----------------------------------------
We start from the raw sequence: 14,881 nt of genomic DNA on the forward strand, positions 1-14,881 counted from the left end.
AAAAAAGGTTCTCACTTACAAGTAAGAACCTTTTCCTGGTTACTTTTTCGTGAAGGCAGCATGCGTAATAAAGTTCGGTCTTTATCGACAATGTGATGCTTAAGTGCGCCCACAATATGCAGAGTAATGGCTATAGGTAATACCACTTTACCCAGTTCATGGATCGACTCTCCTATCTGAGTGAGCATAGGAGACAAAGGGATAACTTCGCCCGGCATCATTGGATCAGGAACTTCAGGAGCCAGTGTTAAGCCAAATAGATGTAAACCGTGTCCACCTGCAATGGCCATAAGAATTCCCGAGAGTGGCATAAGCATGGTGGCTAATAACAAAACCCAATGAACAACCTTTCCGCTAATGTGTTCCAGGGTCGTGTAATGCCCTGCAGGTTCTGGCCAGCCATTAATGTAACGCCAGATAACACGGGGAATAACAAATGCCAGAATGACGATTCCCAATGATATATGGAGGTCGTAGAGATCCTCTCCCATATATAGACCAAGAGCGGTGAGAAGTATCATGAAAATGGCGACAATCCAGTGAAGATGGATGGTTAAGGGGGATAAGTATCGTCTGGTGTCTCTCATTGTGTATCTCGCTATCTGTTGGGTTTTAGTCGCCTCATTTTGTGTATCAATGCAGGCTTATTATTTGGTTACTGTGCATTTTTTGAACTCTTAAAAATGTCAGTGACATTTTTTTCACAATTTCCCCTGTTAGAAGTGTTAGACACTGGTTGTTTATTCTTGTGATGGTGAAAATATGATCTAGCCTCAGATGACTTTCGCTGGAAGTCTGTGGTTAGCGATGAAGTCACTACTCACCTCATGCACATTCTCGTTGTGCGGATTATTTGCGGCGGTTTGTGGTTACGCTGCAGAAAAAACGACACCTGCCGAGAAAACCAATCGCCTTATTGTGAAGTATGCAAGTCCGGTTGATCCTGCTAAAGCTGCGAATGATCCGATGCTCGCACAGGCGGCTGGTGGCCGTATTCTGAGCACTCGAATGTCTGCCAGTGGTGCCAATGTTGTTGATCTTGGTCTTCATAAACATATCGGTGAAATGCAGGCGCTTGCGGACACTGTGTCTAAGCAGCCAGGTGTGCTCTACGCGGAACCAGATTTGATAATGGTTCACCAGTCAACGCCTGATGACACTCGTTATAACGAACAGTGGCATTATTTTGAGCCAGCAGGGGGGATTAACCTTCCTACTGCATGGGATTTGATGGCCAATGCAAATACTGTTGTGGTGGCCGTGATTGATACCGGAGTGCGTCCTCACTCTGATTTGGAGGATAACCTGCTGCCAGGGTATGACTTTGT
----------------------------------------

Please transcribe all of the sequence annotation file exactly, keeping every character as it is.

We start from the raw sequence: 14,881 nt of genomic DNA on the forward strand, positions 1-14,881 counted from the left end.
AAAAAAGGTTCTCACTTACAAGTAAGAACCTTTTCCTGGTTACTTTTTCGTGAAGGCAGCATGCGTAATAAAGTTCGGTCTTTATCGACAATGTGATGCTTAAGTGCGCCCACAATATGCAGAGTAATGGCTATAGGTAATACCACTTTACCCAGTTCATGGATCGACTCTCCTATCTGAGTGAGCATAGGAGACAAAGGGATAACTTCGCCCGGCATCATTGGATCAGGAACTTCAGGAGCCAGTGTTAAGCCAAATAGATGTAAACCGTGTCCACCTGCAATGGCCATAAGAATTCCCGAGAGTGGCATAAGCATGGTGGCTAATAACAAAACCCAATGAACAACCTTTCCGCTAATGTGTTCCAGGGTCGTGTAATGCCCTGCAGGTTCTGGCCAGCCATTAATGTAACGCCAGATAACACGGGGAATAACAAATGCCAGAATGACGATTCCCAATGATATATGGAGGTCGTAGAGATCCTCTCCCATATATAGACCAAGAGCGGTGAGAAGTATCATGAAAATGGCGACAATCCAGTGAAGATGGATGGTTAAGGGGGATAAGTATCGTCTGGTGTCTCTCATTGTGTATCTCGCTATCTGTTGGGTTTTAGTCGCCTCATTTTGTGTATCAATGCAGGCTTATTATTTGGTTACTGTGCATTTTTTGAACTCTTAAAAATGTCAGTGACATTTTTTTCACAATTTCCCCTGTTAGAAGTGTTAGACACTGGTTGTTTATTCTTGTGATGGTGAAAATATGATCTAGCCTCAGATGACTTTCGCTGGAAGTCTGTGGTTAGCGATGAAGTCACTACTCACCTCATGCACATTCTCGTTGTGCGGATTATTTGCGGCGGTTTGTGGTTACGCTGCAGAAAAAACGACACCTGCCGAGAAAACCAATCGCCTTATTGTGAAGTATGCAAGTCCGGTTGATCCTGCTAAAGCTGCGAATGATCCGATGCTCGCACAGGCGGCTGGTGGCCGTATTCTGAGCACTCGAATGTCTGCCAGTGGTGCCAATGTTGTTGATCTTGGTCTTCATAAACATATCGGTGAAATGCAGGCGCTTGCGGACACTGTGTCTAAGCAGCCAGGTGTGCTCTACGCGGAACCAGATTTGATAATGGTTCACCAGTCAACGCCTGATGACACTCGTTATAACGAACAGTGGCATTATTTTGAGCCAGCAGGGGGGATTAACCTTCCTACTGCATGGGATTTGATGGCCAATGCAAATACTGTTGTGGTGGCCGTGATTGATACCGGAGTGCGTCCTCACTCTGATTTGGAGGATAACCTGCTGCCAGGGTATGACTTTGT